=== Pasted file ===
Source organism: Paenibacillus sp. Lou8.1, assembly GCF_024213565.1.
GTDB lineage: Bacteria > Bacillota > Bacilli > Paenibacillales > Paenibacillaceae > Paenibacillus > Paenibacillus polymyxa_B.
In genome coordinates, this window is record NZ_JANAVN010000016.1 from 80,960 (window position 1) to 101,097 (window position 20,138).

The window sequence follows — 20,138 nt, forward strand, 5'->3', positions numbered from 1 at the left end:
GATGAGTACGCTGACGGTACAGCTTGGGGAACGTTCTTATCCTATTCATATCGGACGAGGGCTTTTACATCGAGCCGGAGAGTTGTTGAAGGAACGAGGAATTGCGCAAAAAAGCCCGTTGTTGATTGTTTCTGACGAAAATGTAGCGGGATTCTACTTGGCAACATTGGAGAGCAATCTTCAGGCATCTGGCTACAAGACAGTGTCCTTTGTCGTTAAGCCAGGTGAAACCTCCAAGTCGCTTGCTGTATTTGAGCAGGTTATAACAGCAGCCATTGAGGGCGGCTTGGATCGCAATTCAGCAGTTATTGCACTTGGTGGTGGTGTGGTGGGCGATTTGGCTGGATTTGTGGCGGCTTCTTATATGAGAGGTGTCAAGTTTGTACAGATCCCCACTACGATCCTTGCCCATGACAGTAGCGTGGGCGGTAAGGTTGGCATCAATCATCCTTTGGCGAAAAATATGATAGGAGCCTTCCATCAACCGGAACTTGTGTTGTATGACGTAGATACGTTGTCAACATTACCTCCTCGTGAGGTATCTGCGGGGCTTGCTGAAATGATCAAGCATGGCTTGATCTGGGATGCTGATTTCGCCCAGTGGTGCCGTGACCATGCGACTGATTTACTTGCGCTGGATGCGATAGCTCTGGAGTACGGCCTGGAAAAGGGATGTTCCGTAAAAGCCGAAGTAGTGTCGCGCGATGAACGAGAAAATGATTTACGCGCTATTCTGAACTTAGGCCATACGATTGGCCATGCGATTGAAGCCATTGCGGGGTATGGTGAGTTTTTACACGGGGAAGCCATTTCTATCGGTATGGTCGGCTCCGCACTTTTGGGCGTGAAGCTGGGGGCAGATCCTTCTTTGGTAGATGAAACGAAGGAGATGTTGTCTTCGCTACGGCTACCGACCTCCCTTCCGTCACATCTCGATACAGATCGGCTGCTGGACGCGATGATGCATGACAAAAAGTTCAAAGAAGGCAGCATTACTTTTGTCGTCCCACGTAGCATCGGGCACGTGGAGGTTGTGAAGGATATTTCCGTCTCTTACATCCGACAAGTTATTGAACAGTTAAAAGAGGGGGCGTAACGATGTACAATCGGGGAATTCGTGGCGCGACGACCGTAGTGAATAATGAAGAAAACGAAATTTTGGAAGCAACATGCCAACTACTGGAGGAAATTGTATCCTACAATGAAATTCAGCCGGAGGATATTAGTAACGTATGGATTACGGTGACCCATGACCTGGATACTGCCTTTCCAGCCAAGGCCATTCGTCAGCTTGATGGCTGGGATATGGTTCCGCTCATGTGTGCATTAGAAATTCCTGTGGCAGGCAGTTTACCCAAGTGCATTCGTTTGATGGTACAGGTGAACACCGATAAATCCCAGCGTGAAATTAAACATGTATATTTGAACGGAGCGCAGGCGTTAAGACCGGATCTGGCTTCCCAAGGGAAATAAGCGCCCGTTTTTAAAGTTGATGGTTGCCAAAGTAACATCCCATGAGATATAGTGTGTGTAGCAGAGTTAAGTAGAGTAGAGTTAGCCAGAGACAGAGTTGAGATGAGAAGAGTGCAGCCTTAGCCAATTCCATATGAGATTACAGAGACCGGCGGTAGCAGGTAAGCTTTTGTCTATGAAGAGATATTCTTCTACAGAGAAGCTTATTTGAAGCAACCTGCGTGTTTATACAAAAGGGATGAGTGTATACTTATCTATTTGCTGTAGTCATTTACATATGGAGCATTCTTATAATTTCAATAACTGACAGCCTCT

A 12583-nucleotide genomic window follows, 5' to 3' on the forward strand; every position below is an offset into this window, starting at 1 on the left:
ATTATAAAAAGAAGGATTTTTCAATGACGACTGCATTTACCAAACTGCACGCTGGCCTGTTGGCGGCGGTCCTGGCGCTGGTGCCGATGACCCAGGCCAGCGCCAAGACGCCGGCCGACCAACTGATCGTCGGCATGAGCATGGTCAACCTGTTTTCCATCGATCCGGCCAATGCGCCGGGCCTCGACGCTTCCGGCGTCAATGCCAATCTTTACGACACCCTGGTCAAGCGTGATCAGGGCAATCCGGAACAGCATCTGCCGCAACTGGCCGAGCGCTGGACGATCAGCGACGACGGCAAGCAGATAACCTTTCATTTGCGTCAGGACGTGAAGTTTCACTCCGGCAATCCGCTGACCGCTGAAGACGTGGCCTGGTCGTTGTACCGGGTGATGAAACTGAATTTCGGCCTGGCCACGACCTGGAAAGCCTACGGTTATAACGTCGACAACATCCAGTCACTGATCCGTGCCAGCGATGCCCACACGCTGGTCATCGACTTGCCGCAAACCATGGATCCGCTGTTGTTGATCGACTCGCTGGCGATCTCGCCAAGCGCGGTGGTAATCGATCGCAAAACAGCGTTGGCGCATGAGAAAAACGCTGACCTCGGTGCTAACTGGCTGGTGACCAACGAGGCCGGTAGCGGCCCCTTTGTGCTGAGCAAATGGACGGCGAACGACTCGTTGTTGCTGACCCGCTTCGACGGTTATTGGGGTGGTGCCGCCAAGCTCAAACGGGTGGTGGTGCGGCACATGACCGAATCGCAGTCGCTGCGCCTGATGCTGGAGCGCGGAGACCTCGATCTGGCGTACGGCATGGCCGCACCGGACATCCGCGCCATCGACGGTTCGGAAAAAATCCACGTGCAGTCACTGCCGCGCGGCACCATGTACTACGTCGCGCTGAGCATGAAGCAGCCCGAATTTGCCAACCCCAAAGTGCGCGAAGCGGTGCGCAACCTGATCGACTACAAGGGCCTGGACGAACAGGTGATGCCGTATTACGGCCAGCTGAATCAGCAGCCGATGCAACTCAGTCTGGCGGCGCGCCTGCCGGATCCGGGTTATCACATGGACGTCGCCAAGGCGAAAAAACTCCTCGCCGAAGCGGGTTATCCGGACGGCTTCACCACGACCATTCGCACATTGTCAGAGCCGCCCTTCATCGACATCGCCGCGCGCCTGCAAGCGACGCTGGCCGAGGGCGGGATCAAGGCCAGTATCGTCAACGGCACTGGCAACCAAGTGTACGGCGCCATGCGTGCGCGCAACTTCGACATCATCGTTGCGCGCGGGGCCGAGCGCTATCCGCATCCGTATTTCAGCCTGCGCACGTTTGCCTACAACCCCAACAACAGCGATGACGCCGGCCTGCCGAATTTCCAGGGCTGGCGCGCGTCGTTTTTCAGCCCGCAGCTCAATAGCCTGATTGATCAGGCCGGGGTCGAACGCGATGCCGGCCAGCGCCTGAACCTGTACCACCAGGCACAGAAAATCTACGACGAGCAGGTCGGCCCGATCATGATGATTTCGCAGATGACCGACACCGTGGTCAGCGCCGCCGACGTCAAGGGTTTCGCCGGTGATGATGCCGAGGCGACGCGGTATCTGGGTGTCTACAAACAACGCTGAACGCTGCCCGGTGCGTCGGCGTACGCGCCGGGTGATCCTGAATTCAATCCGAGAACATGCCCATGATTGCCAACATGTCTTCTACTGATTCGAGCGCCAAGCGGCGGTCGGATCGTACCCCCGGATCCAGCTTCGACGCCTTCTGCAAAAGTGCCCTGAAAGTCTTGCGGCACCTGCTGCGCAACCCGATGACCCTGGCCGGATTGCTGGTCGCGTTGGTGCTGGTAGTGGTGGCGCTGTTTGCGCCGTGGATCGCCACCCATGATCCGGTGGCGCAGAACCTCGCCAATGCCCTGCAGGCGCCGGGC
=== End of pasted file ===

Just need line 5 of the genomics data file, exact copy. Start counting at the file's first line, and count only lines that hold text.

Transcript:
GATGAGTACGCTGACGGTACAGCTTGGGGAACGTTCTTATCCTATTCATATCGGACGAGGGCTTTTACATCGAGCCGGAGAGTTGTTGAAGGAACGAGGAATTGCGCAAAAAAGCCCGTTGTTGATTGTTTCTGACGAAAATGTAGCGGGATTCTACTTGGCAACATTGGAGAGCAATCTTCAGGCATCTGGCTACAAGACAGTGTCCTTTGTCGTTAAGCCAGGTGAAACCTCCAAGTCGCTTGCTGTATTTGAGCAGGTTATAACAGCAGCCATTGAGGGCGGCTTGGATCGCAATTCAGCAGTTATTGCACTTGGTGGTGGTGTGGTGGGCGATTTGGCTGGATTTGTGGCGGCTTCTTATATGAGAGGTGTCAAGTTTGTACAGATCCCCACTACGATCCTTGCCCATGACAGTAGCGTGGGCGGTAAGGTTGGCATCAATCATCCTTTGGCGAAAAATATGATAGGAGCCTTCCATCAACCGGAACTTGTGTTGTATGACGTAGATACGTTGTCAACATTACCTCCTCGTGAGGTATCTGCGGGGCTTGCTGAAATGATCAAGCATGGCTTGATCTGGGATGCTGATTTCGCCCAGTGGTGCCGTGACCATGCGACTGATTTACTTGCGCTGGATGCGATAGCTCTGGAGTACGGCCTGGAAAAGGGATGTTCCGTAAAAGCCGAAGTAGTGTCGCGCGATGAACGAGAAAATGATTTACGCGCTATTCTGAACTTAGGCCATACGATTGGCCATGCGATTGAAGCCATTGCGGGGTATGGTGAGTTTTTACACGGGGAAGCCATTTCTATCGGTATGGTCGGCTCCGCACTTTTGGGCGTGAAGCTGGGGGCAGATCCTTCTTTGGTAGATGAAACGAAGGAGATGTTGTCTTCGCTACGGCTACCGACCTCCCTTCCGTCACATCTCGATACAGATCGGCTGCTGGACGCGATGATGCATGACAAAAAGTTCAAAGAAGGCAGCATTACTTTTGTCGTCCCACGTAGCATCGGGCACGTGGAGGTTGTGAAGGATATTTCCGTCTCTTACATCCGACAAGTTATTGAACAGTTAAAAGAGGGGGCGTAACGATGTACAATCGGGGAATTCGTGGCGCGACGACCGTAGTGAATAATGAAGAAAACGAAATTTTGGAAGCAACATGCCAACTACTGGAGGAAATTGTATCCTACAATGAAATTCAGCCGGAGGATATTAGTAACGTATGGATTACGGTGACCCATGACCTGGATACTGCCTTTCCAGCCAAGGCCATTCGTCAGCTTGATGGCTGGGATATGGTTCCGCTCATGTGTGCATTAGAAATTCCTGTGGCAGGCAGTTTACCCAAGTGCATTCGTTTGATGGTACAGGTGAACACCGATAAATCCCAGCGTGAAATTAAACATGTATATTTGAACGGAGCGCAGGCGTTAAGACCGGATCTGGCTTCCCAAGGGAAATAAGCGCCCGTTTTTAAAGTTGATGGTTGCCAAAGTAACATCCCATGAGATATAGTGTGTGTAGCAGAGTTAAGTAGAGTAGAGTTAGCCAGAGACAGAGTTGAGATGAGAAGAGTGCAGCCTTAGCCAATTCCATATGAGATTACAGAGACCGGCGGTAGCAGGTAAGCTTTTGTCTATGAAGAGATATTCTTCTACAGAGAAGCTTATTTGAAGCAACCTGCGTGTTTATACAAAAGGGATGAGTGTATACTTATCTATTTGCTGTAGTCATTTACATATGGAGCATTCTTATAATTTCAATAACTGACAGCCTCT